Art/ Collection/ Art Object

Pair of clappers

Middle Kingdom
Dynasty 12, mid - Dynasty 13
ca. 1900–1640 B.C.
From Egypt, Memphite Region, Lisht North, cemetery south of pyramid below House A1:1, Pit 885, MMA excavations, 1920–21
Hippopotamus ivory
a: L. 17.3 × W. 2.8 × Th. 0.7 cm (6 13/16 × 1 1/8 × 1/4 in.); b: L. 14.3 × W. 2.8 × Th. 0.8 cm (5 5/8 × 1 1/8 × 5/16 in.)
Credit Line:
Rogers Fund and Edward S. Harkness Gift, 1922
Accession Number:
22.1.143a, b
On view at The Met Fifth Avenue in Gallery 113
Clappers are among the earliest percussion instruments found in ancient Egypt. This set, shaped like a pair of hands and forearms, belongs to a type that was most common in the Middle Kingdom. Clappers were frequently used in musical performances held during banquets and religious rituals. The instruments marked rhythm, like castanets, and substituted for or complemented hand clapping.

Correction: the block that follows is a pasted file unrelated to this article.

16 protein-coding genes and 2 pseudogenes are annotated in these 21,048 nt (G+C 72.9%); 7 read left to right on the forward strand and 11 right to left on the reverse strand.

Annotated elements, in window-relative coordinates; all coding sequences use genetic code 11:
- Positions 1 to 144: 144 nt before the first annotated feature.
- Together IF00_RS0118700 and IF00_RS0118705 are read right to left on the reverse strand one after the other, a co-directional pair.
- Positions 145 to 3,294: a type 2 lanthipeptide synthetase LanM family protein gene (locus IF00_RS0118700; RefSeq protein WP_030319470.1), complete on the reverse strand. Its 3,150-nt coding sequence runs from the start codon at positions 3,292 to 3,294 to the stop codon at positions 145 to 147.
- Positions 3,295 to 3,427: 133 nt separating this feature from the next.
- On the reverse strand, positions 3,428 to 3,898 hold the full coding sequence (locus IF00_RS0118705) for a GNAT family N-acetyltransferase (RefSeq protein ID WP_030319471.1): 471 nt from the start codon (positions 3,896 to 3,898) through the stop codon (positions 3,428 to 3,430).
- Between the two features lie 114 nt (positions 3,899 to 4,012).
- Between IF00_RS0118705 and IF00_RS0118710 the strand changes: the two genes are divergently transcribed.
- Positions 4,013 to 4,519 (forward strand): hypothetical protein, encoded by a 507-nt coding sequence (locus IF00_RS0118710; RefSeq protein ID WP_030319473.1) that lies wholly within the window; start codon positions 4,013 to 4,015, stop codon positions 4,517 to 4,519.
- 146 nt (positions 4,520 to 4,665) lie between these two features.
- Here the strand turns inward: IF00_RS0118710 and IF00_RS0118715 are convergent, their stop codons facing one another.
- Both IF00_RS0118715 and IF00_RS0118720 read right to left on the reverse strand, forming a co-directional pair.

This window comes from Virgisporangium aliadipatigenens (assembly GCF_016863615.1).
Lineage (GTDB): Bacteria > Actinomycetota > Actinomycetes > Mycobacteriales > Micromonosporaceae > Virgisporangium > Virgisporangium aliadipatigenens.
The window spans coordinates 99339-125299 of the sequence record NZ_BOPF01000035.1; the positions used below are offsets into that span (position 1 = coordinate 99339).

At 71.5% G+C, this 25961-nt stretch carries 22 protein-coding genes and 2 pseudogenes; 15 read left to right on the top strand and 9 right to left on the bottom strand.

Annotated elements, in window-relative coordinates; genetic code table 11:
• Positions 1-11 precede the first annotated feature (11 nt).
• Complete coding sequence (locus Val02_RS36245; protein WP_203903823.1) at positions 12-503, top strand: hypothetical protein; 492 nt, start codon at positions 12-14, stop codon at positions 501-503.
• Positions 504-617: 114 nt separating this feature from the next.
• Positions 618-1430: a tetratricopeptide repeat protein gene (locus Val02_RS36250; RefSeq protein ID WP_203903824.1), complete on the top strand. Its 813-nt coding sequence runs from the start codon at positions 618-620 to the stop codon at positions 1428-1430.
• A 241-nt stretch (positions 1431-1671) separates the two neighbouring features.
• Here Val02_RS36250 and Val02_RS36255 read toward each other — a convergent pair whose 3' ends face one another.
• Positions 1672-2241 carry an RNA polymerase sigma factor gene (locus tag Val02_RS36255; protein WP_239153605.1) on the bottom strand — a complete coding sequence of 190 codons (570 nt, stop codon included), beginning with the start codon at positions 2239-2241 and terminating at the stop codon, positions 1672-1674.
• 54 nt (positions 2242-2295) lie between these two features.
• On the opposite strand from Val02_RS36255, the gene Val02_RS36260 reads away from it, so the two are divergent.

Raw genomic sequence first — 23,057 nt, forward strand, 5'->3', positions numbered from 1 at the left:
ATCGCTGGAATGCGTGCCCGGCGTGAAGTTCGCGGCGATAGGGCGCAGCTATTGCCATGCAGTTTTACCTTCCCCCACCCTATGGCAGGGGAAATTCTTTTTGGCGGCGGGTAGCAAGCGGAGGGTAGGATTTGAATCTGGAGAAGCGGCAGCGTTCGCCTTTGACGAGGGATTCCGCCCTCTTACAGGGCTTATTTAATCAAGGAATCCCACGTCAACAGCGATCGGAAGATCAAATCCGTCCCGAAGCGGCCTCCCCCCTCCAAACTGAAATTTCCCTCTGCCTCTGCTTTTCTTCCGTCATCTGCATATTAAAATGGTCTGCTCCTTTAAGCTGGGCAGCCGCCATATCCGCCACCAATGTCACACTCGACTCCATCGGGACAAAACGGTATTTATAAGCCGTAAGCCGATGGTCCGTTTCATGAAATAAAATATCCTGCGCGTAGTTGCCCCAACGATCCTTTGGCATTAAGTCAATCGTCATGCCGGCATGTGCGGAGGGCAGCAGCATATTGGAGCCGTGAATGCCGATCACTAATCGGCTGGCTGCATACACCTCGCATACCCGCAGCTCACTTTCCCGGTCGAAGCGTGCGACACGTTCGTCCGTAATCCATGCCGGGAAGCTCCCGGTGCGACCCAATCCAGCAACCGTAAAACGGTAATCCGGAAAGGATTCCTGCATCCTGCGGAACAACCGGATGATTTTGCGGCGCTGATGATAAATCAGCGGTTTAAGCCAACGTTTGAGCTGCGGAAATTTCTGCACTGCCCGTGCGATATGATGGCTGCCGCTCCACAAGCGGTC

Excavated by the Egyptian Expedition of the Metropolitan Museum of Art. Acquired by the Museum in the division of finds.

Hayes, William C. 1953. Scepter of Egypt I: A Background for the Study of the Egyptian Antiquities in The Metropolitan Museum of Art, Part I: From the Earliest Times to the End of the Middle Kingdom. New York: Metropolitan Museum of Art, 247-248.

Stünkel, Isabel 2015. "Pair of Clappers." In Ancient Egypt Transformed: The Middle Kingdom, edited by Adela Oppenheim, Dorothea Arnold, Dieter Arnold, and Kei Yamamoto. New York: Metropolitan Museum of Art, p. 105, no. 46.

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